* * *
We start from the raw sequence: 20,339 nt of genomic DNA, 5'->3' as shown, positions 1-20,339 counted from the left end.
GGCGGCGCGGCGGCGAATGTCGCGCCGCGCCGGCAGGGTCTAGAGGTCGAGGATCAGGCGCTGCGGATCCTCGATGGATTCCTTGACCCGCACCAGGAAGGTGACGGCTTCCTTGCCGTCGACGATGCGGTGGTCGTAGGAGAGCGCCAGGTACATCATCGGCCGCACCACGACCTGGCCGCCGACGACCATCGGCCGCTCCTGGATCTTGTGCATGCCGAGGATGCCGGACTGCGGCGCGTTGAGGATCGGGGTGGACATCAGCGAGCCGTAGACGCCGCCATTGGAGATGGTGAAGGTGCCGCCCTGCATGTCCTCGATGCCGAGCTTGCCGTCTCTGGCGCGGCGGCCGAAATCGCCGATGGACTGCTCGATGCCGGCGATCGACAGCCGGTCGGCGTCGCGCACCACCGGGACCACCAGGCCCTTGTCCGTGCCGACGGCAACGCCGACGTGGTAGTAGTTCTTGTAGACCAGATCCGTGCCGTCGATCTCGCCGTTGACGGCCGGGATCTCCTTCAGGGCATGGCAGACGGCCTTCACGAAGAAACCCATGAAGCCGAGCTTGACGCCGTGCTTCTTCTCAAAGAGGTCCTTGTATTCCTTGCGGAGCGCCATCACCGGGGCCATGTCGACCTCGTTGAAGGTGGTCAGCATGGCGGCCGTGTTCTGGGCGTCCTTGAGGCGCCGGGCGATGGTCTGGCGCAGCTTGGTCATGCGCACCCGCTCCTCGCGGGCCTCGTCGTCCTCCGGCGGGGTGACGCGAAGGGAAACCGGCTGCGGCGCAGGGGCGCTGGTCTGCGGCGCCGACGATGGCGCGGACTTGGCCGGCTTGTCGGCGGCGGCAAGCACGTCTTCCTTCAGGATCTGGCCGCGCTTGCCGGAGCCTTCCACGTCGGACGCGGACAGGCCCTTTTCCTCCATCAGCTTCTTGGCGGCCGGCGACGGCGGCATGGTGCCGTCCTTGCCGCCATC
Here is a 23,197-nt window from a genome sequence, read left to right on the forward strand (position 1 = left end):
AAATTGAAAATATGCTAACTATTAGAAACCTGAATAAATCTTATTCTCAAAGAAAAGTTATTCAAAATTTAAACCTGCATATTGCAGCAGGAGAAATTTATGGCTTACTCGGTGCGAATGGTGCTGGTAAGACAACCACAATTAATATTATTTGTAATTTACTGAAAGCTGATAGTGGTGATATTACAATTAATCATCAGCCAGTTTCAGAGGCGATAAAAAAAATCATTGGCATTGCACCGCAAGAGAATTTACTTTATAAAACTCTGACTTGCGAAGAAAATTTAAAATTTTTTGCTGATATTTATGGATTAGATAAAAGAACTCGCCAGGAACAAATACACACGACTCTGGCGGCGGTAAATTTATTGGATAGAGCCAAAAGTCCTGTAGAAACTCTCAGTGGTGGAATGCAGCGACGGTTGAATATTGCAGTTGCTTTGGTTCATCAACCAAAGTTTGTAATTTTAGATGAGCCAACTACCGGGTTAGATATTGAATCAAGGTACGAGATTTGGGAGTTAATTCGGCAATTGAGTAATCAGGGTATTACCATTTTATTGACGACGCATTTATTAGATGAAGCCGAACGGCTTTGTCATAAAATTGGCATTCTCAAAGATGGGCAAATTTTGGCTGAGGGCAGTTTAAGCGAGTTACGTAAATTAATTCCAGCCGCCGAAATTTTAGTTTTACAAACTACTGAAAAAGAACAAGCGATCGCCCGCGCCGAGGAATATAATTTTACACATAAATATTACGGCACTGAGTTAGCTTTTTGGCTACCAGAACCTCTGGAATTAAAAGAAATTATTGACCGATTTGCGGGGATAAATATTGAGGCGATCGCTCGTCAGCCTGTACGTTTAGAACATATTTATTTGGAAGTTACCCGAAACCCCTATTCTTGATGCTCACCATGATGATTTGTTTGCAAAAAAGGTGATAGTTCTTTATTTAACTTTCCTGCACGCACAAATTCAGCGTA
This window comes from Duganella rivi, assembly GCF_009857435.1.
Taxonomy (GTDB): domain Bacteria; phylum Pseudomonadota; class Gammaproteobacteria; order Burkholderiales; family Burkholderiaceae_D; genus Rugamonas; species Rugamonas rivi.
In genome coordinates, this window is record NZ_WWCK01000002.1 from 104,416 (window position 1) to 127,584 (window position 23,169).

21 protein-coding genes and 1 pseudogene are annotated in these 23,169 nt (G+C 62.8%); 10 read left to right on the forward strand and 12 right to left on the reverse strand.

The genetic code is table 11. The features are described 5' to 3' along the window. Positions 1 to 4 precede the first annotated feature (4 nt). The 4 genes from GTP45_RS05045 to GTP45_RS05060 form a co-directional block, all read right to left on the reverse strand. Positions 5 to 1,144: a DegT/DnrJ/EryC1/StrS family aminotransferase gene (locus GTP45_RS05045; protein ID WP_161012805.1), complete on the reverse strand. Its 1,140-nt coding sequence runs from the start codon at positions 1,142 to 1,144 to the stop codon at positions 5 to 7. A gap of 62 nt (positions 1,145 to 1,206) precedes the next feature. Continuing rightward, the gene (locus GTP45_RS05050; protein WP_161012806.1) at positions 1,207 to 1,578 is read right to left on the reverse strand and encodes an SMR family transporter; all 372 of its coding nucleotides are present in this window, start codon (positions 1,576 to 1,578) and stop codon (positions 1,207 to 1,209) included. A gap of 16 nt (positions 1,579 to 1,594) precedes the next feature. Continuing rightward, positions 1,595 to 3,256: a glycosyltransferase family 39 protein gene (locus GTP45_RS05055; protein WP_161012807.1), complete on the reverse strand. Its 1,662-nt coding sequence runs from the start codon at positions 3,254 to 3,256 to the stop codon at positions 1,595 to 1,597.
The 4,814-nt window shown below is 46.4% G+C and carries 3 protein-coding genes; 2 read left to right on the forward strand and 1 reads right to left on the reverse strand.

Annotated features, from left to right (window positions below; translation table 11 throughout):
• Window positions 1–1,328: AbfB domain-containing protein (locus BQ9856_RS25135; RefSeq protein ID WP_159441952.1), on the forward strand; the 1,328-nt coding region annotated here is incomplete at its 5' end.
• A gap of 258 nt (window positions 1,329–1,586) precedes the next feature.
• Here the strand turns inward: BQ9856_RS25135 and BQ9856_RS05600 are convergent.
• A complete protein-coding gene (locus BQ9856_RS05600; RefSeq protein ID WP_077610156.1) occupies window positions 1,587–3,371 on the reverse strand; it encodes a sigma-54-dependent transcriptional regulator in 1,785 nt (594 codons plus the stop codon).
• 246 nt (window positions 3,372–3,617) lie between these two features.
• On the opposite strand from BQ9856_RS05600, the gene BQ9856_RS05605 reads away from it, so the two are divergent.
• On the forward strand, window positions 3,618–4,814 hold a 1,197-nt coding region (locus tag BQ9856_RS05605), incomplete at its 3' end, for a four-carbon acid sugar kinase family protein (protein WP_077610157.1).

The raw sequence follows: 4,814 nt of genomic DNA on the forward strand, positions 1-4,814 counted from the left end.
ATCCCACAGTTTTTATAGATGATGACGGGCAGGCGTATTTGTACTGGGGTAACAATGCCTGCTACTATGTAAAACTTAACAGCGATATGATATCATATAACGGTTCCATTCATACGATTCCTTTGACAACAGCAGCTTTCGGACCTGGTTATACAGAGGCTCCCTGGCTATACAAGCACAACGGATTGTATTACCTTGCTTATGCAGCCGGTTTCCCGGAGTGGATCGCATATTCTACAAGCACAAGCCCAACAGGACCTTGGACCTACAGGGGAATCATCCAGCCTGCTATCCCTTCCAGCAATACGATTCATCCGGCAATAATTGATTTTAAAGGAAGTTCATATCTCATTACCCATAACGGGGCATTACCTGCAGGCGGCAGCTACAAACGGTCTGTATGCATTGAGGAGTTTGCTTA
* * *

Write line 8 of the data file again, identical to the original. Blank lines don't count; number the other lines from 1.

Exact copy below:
21 protein-coding genes and 1 pseudogene are annotated in these 23,169 nt (G+C 62.8%); 10 read left to right on the forward strand and 12 right to left on the reverse strand.